Don't take travelling for granted

Trip Start Sep 30, 2005
Trip End Jun 04, 2006

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Flag of Hong Kong  ,
Saturday, October 22, 2005

Travel anywhere is a challenge, and almost always one that is an awful lot of fun. Those of us that are fortunate enough to roam far beyond our own homes should never take this for granted, and sometimes the travel thing reminds you of this with a gentle nudge in the ribs. Today, I was retracing steps I thought I knew were easy and my plans to be with friends in Dongguan by mid-afternoon got badly spiked. I know from past experience that travelling to deadlines in China is a tough ask, and when you're a bit too casual like I was today you get a kick in the backside. It's still fun, but it's a pain at the time it's happening to you and you're feeling like a prize lemon for getting it wrong.

It went something like this:
I thought I could change my ticket at Taipei airport, but I couldn't because the queues were longer than a Rip van Winkle dream so I ended up waiting around for another 90 minutes in Taipei.
When I got to Hong Kong I saw the signs for the ferry to mainland China as I went to get my bag, but not having done my homework I then found out that you can only take the ferry from airside at the airport to mainland China.
I jumped on the airport link to Central and wandered down to the main Hong Kong Island ferry terminal where I found that you can't take boats up the Pearl River.
Where to go I asked? Take a taxi to the China-Macau Ferry Terminal in Tsim Sha Tsui, the ferry's at 2pm I was told. Bad move on a Saturday, the Hong Kong traffic was shocking and I'd have been better to walk to the Star Ferry. By the time we came out of the cross-harbour tunnel, my ferry was gone.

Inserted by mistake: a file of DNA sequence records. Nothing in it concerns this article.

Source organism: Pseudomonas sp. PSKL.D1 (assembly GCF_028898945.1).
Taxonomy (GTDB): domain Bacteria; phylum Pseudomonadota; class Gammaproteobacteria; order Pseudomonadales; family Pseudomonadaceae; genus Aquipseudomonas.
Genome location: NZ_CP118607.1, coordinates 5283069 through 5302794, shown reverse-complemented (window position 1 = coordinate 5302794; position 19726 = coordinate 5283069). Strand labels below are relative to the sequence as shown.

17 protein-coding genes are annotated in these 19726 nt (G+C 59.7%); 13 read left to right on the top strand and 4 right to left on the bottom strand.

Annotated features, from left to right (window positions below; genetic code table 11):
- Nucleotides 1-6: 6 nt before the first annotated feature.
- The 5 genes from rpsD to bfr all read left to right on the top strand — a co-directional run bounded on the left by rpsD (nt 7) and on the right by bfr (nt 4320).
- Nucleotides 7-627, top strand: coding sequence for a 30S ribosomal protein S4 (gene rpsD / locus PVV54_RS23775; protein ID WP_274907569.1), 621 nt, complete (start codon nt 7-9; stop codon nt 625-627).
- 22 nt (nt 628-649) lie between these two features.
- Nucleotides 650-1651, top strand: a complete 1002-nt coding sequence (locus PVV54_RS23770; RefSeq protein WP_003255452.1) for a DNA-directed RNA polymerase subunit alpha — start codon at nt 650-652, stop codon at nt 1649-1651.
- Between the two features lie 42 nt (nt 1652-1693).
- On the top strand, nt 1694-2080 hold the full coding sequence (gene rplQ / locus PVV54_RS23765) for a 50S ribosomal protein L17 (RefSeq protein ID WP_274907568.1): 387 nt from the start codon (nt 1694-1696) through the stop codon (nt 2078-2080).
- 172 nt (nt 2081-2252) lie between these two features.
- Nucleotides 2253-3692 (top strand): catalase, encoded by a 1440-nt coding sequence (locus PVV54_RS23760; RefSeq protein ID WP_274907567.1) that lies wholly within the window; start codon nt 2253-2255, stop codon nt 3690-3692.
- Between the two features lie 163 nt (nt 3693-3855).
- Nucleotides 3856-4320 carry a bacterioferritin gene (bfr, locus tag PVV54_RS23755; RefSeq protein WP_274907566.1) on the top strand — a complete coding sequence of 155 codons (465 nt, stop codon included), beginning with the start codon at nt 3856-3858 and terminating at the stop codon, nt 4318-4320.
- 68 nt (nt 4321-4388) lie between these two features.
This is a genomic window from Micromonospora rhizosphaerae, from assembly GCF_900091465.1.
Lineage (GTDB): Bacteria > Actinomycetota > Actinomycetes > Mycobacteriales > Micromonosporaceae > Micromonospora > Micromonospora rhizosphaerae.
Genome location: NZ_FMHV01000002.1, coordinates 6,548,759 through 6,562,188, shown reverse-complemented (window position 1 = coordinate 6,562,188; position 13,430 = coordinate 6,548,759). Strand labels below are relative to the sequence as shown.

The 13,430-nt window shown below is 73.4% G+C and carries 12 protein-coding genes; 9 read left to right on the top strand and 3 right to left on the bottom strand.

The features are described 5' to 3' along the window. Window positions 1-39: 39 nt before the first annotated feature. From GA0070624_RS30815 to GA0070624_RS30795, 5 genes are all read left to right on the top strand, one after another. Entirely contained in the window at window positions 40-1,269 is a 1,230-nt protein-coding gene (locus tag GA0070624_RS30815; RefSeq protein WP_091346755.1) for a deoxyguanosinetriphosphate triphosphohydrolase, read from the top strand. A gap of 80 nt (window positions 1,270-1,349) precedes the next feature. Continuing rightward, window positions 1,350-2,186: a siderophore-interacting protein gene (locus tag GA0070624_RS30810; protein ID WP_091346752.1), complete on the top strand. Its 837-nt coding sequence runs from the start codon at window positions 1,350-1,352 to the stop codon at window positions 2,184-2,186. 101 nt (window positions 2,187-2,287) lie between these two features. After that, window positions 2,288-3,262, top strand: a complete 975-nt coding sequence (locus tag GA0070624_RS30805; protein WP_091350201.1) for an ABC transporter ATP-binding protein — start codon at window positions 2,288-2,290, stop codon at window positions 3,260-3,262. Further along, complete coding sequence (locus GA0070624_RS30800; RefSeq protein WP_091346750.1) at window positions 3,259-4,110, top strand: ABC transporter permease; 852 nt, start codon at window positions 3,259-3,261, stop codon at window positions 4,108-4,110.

Ok, take me to the KCR terminal in Mongkok I asked the driver. Now, at least I was on familiar territory having taken the KCR route to the mainland many times....
On Saturday afternoon, the Lo Wu border crossing was rammed. It was more like a cattle market than a border crossing. It was frightening at times, not least when they closed the Chinese side for a while to ease the congestion which meant that I found myself stuck on a bridge with what felt like half of Hong Kong pushing to get into China.
Finally, Shenzhen...A grotty place around the Lo Wu border, but things were getting better, there was a bus for Humen waiting for me.
In Humen, I avoided the bus station pickpockets met Joy and took the easy option of a taxi to Dongguan where the cold beer in Jason's bar was more than welcome. Things were getting better after the hassles of the day.

What should have taken me about 5 hours had taken 11 and I was fried. If only I'd been a good backpacker and looked at the guide book, I'd have been told how to do things. I was fairly cocksure of myself and had a go at trying something different. All day I'd been standing in queues and chasing shadows knowing it was my fault, but actually, just this once, it had been a lot more interesting and worthwhile than being a good backpacker. Do it yourself travel is worth it and it's better to have your head out of the book and seeing what's around you.
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